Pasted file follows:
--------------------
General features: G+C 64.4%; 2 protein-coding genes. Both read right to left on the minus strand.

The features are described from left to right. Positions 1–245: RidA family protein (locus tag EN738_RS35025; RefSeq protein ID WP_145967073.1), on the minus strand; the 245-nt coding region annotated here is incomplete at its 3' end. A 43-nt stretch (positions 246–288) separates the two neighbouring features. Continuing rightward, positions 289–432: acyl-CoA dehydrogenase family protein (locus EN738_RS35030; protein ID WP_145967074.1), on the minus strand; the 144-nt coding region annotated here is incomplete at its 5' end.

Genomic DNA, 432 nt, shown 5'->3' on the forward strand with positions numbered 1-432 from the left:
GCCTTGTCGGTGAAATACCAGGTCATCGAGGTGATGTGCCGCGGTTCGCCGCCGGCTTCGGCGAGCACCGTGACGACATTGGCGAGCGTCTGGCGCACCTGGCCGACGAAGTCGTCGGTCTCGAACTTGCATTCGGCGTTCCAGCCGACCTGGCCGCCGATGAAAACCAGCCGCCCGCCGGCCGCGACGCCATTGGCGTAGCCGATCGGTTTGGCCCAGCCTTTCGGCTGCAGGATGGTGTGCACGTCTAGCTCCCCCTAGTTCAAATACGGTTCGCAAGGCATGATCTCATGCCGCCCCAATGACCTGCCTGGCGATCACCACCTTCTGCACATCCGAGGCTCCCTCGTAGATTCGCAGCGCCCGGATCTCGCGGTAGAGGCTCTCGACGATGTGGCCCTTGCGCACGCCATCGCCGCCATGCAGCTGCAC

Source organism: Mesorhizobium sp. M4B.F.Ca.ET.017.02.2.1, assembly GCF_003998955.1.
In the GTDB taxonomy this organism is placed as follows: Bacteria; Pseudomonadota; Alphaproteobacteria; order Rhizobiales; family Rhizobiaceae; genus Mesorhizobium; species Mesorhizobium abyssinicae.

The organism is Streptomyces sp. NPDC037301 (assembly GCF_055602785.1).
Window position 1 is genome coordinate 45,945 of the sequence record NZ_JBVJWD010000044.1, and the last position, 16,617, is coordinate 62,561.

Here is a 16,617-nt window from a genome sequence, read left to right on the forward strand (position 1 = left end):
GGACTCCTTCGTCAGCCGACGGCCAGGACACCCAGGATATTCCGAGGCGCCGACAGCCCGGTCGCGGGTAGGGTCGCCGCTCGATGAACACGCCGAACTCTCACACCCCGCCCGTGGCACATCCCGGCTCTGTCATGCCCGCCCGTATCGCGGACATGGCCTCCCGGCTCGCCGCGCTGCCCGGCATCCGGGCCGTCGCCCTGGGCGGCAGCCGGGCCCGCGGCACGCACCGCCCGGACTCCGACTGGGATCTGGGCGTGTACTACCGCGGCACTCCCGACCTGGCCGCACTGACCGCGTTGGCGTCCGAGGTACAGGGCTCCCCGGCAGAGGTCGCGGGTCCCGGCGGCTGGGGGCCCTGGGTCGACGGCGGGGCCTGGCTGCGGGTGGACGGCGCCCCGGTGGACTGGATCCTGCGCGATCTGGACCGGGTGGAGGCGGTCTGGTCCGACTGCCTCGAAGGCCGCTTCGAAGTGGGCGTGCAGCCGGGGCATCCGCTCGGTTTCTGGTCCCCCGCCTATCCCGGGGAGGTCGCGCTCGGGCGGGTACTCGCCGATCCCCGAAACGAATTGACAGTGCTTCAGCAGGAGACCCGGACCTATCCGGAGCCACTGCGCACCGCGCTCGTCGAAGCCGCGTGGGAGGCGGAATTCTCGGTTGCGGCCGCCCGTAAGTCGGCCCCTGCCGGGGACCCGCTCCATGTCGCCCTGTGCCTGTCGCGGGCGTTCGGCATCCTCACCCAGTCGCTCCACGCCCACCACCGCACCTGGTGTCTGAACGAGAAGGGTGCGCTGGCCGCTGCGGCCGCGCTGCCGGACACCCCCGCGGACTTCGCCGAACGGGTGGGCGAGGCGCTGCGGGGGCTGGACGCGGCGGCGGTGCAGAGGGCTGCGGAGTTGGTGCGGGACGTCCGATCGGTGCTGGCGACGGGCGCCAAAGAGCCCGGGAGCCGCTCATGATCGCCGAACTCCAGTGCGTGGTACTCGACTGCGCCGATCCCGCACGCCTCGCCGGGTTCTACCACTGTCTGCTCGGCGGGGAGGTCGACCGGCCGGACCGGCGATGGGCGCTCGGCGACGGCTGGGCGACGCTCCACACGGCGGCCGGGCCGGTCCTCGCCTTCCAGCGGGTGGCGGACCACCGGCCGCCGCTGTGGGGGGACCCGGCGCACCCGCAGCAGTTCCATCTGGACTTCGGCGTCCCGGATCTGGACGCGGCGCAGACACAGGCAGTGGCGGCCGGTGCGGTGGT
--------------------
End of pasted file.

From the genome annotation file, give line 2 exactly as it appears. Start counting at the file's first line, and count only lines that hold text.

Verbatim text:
The features are described from left to right. Positions 1–245: RidA family protein (locus tag EN738_RS35025; RefSeq protein ID WP_145967073.1), on the minus strand; the 245-nt coding region annotated here is incomplete at its 3' end. A 43-nt stretch (positions 246–288) separates the two neighbouring features. Continuing rightward, positions 289–432: acyl-CoA dehydrogenase family protein (locus EN738_RS35030; protein ID WP_145967074.1), on the minus strand; the 144-nt coding region annotated here is incomplete at its 5' end.